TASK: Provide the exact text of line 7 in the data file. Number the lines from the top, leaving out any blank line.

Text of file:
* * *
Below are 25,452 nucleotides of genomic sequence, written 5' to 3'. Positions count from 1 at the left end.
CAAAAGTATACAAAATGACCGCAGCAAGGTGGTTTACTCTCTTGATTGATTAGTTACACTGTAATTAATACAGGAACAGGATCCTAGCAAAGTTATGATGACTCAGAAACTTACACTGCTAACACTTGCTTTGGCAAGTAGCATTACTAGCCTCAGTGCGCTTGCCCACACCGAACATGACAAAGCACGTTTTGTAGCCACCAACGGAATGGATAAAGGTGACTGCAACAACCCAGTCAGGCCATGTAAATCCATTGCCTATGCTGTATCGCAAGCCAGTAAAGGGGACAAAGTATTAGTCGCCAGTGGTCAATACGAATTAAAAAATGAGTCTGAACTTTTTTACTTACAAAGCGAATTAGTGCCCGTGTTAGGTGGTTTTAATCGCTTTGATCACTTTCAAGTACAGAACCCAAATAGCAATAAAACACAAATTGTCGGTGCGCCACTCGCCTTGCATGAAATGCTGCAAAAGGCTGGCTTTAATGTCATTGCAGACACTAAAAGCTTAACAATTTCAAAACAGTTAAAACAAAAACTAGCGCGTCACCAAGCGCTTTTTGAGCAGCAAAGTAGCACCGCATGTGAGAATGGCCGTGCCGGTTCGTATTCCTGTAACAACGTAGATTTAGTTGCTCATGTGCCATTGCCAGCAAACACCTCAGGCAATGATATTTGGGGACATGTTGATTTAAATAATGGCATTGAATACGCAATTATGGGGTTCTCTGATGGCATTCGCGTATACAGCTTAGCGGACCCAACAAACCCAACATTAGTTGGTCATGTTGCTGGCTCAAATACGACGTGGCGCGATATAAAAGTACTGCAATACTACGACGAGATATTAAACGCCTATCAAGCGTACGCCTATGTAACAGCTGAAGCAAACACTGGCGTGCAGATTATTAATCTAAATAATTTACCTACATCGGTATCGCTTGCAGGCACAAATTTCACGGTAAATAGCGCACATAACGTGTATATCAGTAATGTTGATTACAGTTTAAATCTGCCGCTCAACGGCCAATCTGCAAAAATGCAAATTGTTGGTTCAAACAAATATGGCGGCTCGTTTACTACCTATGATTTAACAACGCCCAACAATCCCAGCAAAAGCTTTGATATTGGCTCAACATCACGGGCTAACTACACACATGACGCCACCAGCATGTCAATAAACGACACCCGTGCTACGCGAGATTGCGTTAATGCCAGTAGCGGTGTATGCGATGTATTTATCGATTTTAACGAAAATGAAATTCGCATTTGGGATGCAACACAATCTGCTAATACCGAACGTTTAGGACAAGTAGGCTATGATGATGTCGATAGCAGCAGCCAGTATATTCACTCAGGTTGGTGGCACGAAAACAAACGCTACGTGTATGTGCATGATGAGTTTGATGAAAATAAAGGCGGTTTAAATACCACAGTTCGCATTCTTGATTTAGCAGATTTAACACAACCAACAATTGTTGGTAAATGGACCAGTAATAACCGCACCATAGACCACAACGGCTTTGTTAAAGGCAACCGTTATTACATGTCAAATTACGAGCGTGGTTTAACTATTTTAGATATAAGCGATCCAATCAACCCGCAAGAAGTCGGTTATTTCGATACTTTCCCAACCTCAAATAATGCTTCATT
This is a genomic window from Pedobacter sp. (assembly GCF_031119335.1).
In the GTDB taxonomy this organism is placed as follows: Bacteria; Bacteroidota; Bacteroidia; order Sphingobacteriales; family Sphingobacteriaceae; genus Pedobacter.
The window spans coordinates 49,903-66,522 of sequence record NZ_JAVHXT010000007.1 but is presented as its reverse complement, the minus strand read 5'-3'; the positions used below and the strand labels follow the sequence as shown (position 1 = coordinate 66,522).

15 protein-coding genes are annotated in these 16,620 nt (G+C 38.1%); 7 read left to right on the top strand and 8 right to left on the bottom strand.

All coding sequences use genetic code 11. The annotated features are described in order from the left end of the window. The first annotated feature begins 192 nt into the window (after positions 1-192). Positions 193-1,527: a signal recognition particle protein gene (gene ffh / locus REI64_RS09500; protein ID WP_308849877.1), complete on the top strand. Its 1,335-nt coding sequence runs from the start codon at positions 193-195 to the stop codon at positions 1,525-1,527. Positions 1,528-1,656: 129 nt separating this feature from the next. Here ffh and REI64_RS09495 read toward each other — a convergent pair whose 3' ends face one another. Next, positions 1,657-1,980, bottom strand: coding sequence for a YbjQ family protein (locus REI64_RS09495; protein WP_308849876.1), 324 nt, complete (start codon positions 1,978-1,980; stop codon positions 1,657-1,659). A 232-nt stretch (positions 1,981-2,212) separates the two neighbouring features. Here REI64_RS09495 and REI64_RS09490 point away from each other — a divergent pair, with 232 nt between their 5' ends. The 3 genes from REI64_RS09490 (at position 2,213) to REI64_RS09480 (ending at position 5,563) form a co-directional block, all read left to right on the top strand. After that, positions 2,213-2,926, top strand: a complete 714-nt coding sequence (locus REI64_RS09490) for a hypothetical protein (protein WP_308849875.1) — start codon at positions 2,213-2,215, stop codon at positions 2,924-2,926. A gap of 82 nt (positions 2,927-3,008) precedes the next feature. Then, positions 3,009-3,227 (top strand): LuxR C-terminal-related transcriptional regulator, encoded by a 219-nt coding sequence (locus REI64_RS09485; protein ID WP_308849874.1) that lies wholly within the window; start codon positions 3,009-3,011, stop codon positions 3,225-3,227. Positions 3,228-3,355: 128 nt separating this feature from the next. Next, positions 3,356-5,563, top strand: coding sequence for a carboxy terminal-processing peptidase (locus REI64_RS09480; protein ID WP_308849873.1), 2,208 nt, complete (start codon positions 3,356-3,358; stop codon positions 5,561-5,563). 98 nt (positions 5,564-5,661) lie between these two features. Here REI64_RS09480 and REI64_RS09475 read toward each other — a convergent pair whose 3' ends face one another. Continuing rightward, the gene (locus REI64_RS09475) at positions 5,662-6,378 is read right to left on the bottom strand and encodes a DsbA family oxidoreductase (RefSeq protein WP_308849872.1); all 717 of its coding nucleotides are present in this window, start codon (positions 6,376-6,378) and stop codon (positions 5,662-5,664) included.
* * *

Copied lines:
All coding sequences use genetic code 11. The annotated features are described in order from the left end of the window. The first annotated feature begins 192 nt into the window (after positions 1-192). Positions 193-1,527: a signal recognition particle protein gene (gene ffh / locus REI64_RS09500; protein ID WP_308849877.1), complete on the top strand. Its 1,335-nt coding sequence runs from the start codon at positions 193-195 to the stop codon at positions 1,525-1,527. Positions 1,528-1,656: 129 nt separating this feature from the next. Here ffh and REI64_RS09495 read toward each other — a convergent pair whose 3' ends face one another. Next, positions 1,657-1,980, bottom strand: coding sequence for a YbjQ family protein (locus REI64_RS09495; protein WP_308849876.1), 324 nt, complete (start codon positions 1,978-1,980; stop codon positions 1,657-1,659). A 232-nt stretch (positions 1,981-2,212) separates the two neighbouring features. Here REI64_RS09495 and REI64_RS09490 point away from each other — a divergent pair, with 232 nt between their 5' ends. The 3 genes from REI64_RS09490 (at position 2,213) to REI64_RS09480 (ending at position 5,563) form a co-directional block, all read left to right on the top strand. After that, positions 2,213-2,926, top strand: a complete 714-nt coding sequence (locus REI64_RS09490) for a hypothetical protein (protein WP_308849875.1) — start codon at positions 2,213-2,215, stop codon at positions 2,924-2,926. A gap of 82 nt (positions 2,927-3,008) precedes the next feature. Then, positions 3,009-3,227 (top strand): LuxR C-terminal-related transcriptional regulator, encoded by a 219-nt coding sequence (locus REI64_RS09485; protein ID WP_308849874.1) that lies wholly within the window; start codon positions 3,009-3,011, stop codon positions 3,225-3,227. Positions 3,228-3,355: 128 nt separating this feature from the next. Next, positions 3,356-5,563, top strand: coding sequence for a carboxy terminal-processing peptidase (locus REI64_RS09480; protein ID WP_308849873.1), 2,208 nt, complete (start codon positions 3,356-3,358; stop codon positions 5,561-5,563). 98 nt (positions 5,564-5,661) lie between these two features. Here REI64_RS09480 and REI64_RS09475 read toward each other — a convergent pair whose 3' ends face one another. Continuing rightward, the gene (locus REI64_RS09475) at positions 5,662-6,378 is read right to left on the bottom strand and encodes a DsbA family oxidoreductase (RefSeq protein WP_308849872.1); all 717 of its coding nucleotides are present in this window, start codon (positions 6,376-6,378) and stop codon (positions 5,662-5,664) included.